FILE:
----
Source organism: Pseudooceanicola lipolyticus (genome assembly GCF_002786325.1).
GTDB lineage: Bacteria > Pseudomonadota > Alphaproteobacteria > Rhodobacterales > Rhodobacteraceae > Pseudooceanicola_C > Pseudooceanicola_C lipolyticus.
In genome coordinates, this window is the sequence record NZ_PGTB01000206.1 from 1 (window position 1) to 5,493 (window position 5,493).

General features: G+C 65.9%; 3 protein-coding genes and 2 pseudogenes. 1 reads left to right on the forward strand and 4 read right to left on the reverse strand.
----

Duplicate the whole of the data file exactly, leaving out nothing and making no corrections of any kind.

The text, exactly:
Source organism: Pseudooceanicola lipolyticus (genome assembly GCF_002786325.1).
GTDB lineage: Bacteria > Pseudomonadota > Alphaproteobacteria > Rhodobacterales > Rhodobacteraceae > Pseudooceanicola_C > Pseudooceanicola_C lipolyticus.
In genome coordinates, this window is the sequence record NZ_PGTB01000206.1 from 1 (window position 1) to 5,493 (window position 5,493).

General features: G+C 65.9%; 3 protein-coding genes and 2 pseudogenes. 1 reads left to right on the forward strand and 4 read right to left on the reverse strand.